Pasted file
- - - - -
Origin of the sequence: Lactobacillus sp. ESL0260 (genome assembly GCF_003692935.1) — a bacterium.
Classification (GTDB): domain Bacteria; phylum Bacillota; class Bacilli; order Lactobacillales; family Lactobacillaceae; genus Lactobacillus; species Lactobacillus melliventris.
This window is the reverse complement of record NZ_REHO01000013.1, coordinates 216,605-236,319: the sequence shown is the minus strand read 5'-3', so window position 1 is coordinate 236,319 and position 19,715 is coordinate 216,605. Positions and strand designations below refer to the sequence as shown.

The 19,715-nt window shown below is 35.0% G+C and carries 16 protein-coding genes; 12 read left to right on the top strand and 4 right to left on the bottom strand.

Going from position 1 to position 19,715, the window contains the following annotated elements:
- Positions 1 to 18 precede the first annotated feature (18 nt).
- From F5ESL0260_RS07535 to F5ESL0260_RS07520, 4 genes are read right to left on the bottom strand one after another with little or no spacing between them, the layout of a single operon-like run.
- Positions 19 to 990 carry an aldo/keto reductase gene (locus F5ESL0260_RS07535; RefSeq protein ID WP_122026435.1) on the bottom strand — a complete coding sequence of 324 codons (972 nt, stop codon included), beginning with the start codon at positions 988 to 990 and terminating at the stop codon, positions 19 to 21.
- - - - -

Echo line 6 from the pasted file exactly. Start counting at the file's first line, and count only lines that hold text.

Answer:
- Positions 1 to 18 precede the first annotated feature (18 nt).